July 3, 2013
When Aggie alumna and current volunteer assistant coach Kim Conley earned a dramatic berth in the 5,000-meter run to the London Olympics in 2012, she catapulted onto the international racing stage and has become one of the country's elite distance runners. Since then, she's competed in the 2013 World Cross Country Championships in Poland and last month earned a berth on the U.S. team to the IAAF World Track and Field Championships next month in Moscow, Russia. Conley, who represents SRA Elite and New Balance and is coached by current Aggie head coach Drew Wartenburg, is currently in Europe preparing for the championships and is chronicling her experience for www.ucdavisaggies.com.
By Kim Conley
As a Santa Rosa, Calif., native and proud alum of Montgomery High School and UC Davis, one of my favorite summer traditions has always been the Kenwood Footrace. Like many from the surrounding communities who have run one or more of the Kenwood races, I looked forward to July 4th and my ritual of American-flag face painting on race day, and until my post-collegiate career began and found me elsewhere on the 4th, I amassed a total of nine years in a row on the Kenwood starting line. Around the time of my last Kenwood race, as a budding professional runner, I began to raise my sights and dreamed of one day putting on the uniform of Team USA and representing my country, California and UC Davis on an international stage.
After the dramatic Trials finish and whirlwind experience of qualifying for the Olympic Games last year, I was fully committed to a plan of making another Team USA for the 2013 World Championships. Over the winter I laid a solid foundation for the spring season. I ran more than I ever had - including eclipsing the 100-mile per week barrier, and farther than 20 miles in a long run - and reached other new benchmarks in my training. I increased the amount of physical therapy and recovery tools I was using to ensure that I stayed healthy and avoided gaps in my training, and I refined my nutrition so that I was fueled to get the most out of my body everyday.
As the spring track season got underway I set PR's in 1500- and 5000-meter distances, with times of 4:07 and 15:09, respectively; the latter of which saw me enter the USA Championships in June with the second-fastest time in the country this year. On top of that, I spent my final weeks of training leading up to the championships in Bloomington, Ind., so that I could acclimate to the hot and humid conditions like those expected in Des Moines, Iowa. The depth of the field left no doubt that it was going to be a very competitive race and I wanted to be as prepared as possible. I have always relied on my work ethic to help me excel and over the years I have learned to draw confidence from proper preparation as I consider it the most fundamental component of success.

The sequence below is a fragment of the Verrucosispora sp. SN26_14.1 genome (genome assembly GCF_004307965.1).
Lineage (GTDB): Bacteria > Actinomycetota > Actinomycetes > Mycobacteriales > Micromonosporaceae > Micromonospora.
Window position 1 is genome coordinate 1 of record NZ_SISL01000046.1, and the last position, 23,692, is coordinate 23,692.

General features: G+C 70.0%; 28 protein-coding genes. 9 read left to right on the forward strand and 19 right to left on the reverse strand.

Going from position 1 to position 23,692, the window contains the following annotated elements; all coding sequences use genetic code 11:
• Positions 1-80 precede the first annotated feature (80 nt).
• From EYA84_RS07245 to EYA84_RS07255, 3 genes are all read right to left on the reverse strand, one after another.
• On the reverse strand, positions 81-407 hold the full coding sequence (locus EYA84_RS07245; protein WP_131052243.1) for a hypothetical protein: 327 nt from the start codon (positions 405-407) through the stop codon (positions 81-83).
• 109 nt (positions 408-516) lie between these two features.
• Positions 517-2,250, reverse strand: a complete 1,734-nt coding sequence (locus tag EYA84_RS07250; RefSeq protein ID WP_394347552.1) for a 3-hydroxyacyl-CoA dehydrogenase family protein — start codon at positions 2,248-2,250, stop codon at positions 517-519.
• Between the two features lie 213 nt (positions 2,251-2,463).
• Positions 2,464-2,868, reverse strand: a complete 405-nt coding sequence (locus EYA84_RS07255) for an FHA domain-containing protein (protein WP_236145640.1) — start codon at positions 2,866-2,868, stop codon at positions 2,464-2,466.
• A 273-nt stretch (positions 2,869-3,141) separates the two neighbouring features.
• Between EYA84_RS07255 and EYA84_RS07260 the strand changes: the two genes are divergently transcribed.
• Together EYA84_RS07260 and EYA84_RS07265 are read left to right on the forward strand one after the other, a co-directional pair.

Despite all of my advance preparation, I still only made the World Championship team by less than a second, for the second year in a row. It's a humbling experience to have a dream hinge on such a small margin and I take pause when reflecting on all the details involved in preparation that help to make almost immeasurable differences. At times the choices I make are not easy because a professional running career means I live a disciplined lifestyle each and every day. Still, considering both the process and the (sometimes razor-thin) rewards, I don't regret a single one of those choices.
Although the manner by which I made this summer's team did not follow the exact script I had envisioned for weeks and months, my summer is still unfolding according to plan. From Des Moines, I left US soil and traveled to Switzerland. Thanks in part to a grant from the Sacramento Running Association, I am currently based in St. Moritz for three weeks of altitude training in the Alps. This period will serve as an important block of training in my preparation for the World Championships in August.
Upon leaving St Moritz I plan to do one or two races in Europe before heading to Austria for Team USA's training camp. From Austria our delegation will travel to Moscow for the World Championships. I am just over a week into my time at altitude and so far the training is going very well. St. Moritz is one of the prime altitude locations for athletes training in Europe and the training center here serves as a base for the Swiss Olympic team. There is good access to all necessary facilities, an abundance of trails for great running, and I'm surrounded by athletes from all over the world in the midst of beautiful scenery.
My race in Des Moines wasn't all I had hoped it to be, but at this point I am looking ahead and remain extremely grateful that I have the opportunity to represent our country again. When my season is over I will certainly spend some time reflecting on how I can improve future efforts on the national stage, but for now I must focus on this next window of preparation in order to better my performance from the 2012 London Games.
When the Olympics were over last summer it felt like Rio 2016 was very far away. In reality, there are only two championship cycles in between (2013 and 2015) where I can test myself in an international championship context, and that first opportunity is mere weeks away!